Closing, the statement warned the U.S.: "America must learn that the people of the world love martyrdom and demand it. They will continue in the footsteps of these happy martyrs. They will not retreat. This is the way no matter the cost."

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Photos From Funeral

Photos of Al-Maksosusi's funeral procession in Baghdad were circulated on Telegram. S'oud Al-Sa'idi, an Iraqi MP for Harakat Al-Haaquq, the political wing of Kata'ib Hizbullah, was among the attendees.

Another man standing beside Al-Sa'idi was wearing a Yemeni-style dagger, which may indicate that he is affiliated with Yemen's Iran-backed Ansar Allah (Houthis).

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Attack To Avenge Al-Maksousi

Following news of Al-Maksousi's death, the Al-Zafireen Group, which is a member faction in the Islamic Resistance in Iraq, issued a statement claiming a revenge attack on U.S. troops in western Iraq.[5]

It said: "Under the banner of 'Operation Fadel Al-Maksousi the Martyr', mujahideen of the Islamic Resistance in Iraq – Al-Zafireen Group demolished the 'Ain Al-Assad American occupation base in Al-Anbar province with four 120-mm high-explosive mortar shells of different types, damaging military points around the base."

Separately, it wrote that it targeted "an enemy force gathered around 'Ain Al-Ghad in Al-Sahl, Al-Anbar, near oil wells, with 120-mm medium-explosive mortar shells and a third 81-mm short-range mortar shell."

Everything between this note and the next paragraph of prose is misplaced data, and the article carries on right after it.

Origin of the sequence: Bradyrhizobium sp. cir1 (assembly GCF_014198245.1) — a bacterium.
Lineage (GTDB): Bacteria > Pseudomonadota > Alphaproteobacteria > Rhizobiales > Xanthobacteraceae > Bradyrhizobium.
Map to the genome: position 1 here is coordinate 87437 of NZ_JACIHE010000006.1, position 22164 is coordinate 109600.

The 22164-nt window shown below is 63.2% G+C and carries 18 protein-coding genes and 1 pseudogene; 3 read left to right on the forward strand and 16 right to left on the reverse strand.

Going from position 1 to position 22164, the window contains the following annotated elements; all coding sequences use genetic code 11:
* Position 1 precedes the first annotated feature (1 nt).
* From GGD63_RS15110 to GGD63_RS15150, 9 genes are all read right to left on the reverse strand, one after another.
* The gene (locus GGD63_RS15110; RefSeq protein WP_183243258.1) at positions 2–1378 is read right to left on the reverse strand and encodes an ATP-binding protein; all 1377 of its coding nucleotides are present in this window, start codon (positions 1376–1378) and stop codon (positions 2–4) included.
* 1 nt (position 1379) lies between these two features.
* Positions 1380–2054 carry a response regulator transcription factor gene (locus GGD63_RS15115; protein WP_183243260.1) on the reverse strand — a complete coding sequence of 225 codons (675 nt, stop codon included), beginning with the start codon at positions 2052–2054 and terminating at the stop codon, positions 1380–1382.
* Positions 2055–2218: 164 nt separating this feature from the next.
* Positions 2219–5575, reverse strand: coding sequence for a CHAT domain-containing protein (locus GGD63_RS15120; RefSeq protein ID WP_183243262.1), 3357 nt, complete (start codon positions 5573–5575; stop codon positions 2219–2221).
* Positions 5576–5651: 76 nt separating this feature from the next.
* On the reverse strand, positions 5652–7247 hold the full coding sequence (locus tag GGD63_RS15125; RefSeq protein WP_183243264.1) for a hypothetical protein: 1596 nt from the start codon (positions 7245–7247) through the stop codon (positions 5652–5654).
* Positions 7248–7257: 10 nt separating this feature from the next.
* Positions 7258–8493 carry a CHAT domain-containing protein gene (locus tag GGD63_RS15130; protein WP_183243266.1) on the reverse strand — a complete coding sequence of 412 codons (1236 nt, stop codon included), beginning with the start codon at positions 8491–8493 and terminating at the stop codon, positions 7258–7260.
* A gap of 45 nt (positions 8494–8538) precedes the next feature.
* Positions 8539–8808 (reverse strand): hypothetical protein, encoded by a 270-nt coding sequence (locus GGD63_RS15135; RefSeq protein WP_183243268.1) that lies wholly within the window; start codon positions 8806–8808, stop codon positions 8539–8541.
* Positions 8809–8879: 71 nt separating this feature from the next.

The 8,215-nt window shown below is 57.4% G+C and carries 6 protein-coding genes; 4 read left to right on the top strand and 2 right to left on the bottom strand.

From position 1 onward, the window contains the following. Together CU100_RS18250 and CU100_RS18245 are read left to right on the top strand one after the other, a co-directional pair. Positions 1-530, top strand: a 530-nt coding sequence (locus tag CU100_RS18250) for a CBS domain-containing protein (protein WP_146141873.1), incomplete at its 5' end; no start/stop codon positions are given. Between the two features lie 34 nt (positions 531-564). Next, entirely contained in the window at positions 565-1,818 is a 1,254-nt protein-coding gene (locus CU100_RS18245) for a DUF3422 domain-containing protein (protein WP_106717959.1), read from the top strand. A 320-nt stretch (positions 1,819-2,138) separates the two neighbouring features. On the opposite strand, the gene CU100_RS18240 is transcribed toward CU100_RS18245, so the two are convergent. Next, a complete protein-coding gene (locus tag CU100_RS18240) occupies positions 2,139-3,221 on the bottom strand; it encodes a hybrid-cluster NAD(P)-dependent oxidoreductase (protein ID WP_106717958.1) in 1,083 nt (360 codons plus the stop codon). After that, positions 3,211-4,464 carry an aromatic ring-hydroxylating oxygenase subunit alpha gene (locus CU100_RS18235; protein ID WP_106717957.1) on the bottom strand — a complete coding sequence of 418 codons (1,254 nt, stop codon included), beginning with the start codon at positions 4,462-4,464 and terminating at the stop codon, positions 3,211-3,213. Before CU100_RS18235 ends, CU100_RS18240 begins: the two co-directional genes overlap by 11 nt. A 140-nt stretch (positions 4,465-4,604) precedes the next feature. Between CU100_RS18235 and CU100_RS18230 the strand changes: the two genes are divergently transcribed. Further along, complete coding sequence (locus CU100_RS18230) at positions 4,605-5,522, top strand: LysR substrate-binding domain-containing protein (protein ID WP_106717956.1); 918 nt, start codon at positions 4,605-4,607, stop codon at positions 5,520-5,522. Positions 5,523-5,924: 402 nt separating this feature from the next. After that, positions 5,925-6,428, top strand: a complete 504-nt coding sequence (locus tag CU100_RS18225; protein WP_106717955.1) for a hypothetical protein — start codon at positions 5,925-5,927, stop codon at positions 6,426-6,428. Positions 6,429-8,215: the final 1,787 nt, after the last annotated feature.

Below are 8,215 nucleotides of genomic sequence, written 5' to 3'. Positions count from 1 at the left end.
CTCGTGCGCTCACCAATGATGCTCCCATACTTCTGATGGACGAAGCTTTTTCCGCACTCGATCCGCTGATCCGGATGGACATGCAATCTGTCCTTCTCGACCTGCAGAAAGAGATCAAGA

The statement claimed that the attack was successful: "The armaments struck their targets, confusing the enemy, and the mujahideen withdrew safely."

It directly linked the assault to "the American enemy's assassination of the hero mujahid martyr Fadel Al-Maksousi," who died while carrying out "his jihadi duty," it said.

The statement closed with a promise to increase operations until U.S. forces withdraw from Iraq: "The Al-Zafireen Group is preparing more and more operations, which will gradually escalate, until the last soldier of the occupation leaves this holy land. Oh Fadel, your blood is the spark that will set alight the occupiers, with the help of the Almighty."

The attack the 66th claimed attack on U.S. forces in Syria and Iraq by Iran-backed groups since October 7, which justify their attacks by citing U.S. presence in Iraq as well as U.S. support for Israel.

Al-Zafireen Group released footage documenting the attack on Telegram.

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U.S. Confirmation

In a statement to the pro-Emirati government outlet The National (Abu Dhabi), U.S. officials confirmed that they had conducted an operation following an attack on U.S. forces in western Iraq.[6]

According to the unnamed official cited in the report, U.S. forces "responded in self-defense against those who carried out the strike" on Ain Al-Assad early Tuesday.

The Iran-backed umbrella group Islamic Resistance of Iraq claimed responsibility for the attack earlier on November 21.[7]

Iraqi Security

According to Iraqi security officials and media reports cited by The National, an uncrewed aerial vehicle (UAV or drone) struck a pick-up truck belonging to an Iran-backed Shi'ite militia while traveling on a highway in Abu Ghraib, a western suburb of Baghdad.

This was the first acknowledged, kinetic attack by the U.S. since Iran-backed forces ramped up operations against U.S. personnel in the region following Hamas's October 7 attack on Israel, noted the Emirati newspaper. Previous U.S. strikes were confined to Syria.

[1] Telegram, November 21, 2023.

[2] Telegram, November 21, 2023.

[3] Telegram, November 21, 2023.

[4] Telegram, November 21, 2023.

[5] Telegram, November 21, 2023.

[6], November 21, 2023.